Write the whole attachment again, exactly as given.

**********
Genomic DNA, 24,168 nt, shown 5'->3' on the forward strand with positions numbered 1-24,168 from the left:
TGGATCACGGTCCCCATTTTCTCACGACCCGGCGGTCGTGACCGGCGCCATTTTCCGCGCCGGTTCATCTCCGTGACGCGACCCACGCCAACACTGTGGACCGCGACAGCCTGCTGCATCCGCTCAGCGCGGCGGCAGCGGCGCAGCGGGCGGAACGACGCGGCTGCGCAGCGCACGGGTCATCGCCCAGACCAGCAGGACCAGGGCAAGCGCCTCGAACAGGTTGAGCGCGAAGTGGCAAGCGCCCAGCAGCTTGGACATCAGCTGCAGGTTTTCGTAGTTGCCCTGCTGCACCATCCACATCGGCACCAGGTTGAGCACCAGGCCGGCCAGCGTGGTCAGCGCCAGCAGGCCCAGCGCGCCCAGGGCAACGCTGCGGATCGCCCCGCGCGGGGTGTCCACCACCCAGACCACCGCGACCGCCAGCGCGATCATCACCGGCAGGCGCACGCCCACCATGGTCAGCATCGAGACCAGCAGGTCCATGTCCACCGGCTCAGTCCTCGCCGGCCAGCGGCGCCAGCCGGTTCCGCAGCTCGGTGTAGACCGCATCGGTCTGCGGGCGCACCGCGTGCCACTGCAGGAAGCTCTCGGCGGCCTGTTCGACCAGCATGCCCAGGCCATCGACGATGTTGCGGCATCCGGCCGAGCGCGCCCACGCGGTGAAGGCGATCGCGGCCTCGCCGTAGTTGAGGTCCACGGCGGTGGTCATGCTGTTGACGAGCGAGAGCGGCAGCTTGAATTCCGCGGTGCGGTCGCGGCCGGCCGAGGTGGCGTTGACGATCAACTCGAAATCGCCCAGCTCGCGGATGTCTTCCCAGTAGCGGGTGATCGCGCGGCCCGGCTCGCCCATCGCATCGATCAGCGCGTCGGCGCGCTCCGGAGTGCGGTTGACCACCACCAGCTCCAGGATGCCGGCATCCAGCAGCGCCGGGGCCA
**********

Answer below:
Genomic DNA, 24,168 nt, shown 5'->3' on the forward strand with positions numbered 1-24,168 from the left:
TGGATCACGGTCCCCATTTTCTCACGACCCGGCGGTCGTGACCGGCGCCATTTTCCGCGCCGGTTCATCTCCGTGACGCGACCCACGCCAACACTGTGGACCGCGACAGCCTGCTGCATCCGCTCAGCGCGGCGGCAGCGGCGCAGCGGGCGGAACGACGCGGCTGCGCAGCGCACGGGTCATCGCCCAGACCAGCAGGACCAGGGCAAGCGCCTCGAACAGGTTGAGCGCGAAGTGGCAAGCGCCCAGCAGCTTGGACATCAGCTGCAGGTTTTCGTAGTTGCCCTGCTGCACCATCCACATCGGCACCAGGTTGAGCACCAGGCCGGCCAGCGTGGTCAGCGCCAGCAGGCCCAGCGCGCCCAGGGCAACGCTGCGGATCGCCCCGCGCGGGGTGTCCACCACCCAGACCACCGCGACCGCCAGCGCGATCATCACCGGCAGGCGCACGCCCACCATGGTCAGCATCGAGACCAGCAGGTCCATGTCCACCGGCTCAGTCCTCGCCGGCCAGCGGCGCCAGCCGGTTCCGCAGCTCGGTGTAGACCGCATCGGTCTGCGGGCGCACCGCGTGCCACTGCAGGAAGCTCTCGGCGGCCTGTTCGACCAGCATGCCCAGGCCATCGACGATGTTGCGGCATCCGGCCGAGCGCGCCCACGCGGTGAAGGCGATCGCGGCCTCGCCGTAGTTGAGGTCCACGGCGGTGGTCATGCTGTTGACGAGCGAGAGCGGCAGCTTGAATTCCGCGGTGCGGTCGCGGCCGGCCGAGGTGGCGTTGACGATCAACTCGAAATCGCCCAGCTCGCGGATGTCTTCCCAGTAGCGGGTGATCGCGCGGCCCGGCTCGCCCATCGCATCGATCAGCGCGTCGGCGCGCTCCGGAGTGCGGTTGACCACCACCAGCTCCAGGATGCCGGCATCCAGCAGCGCCGGGGCCA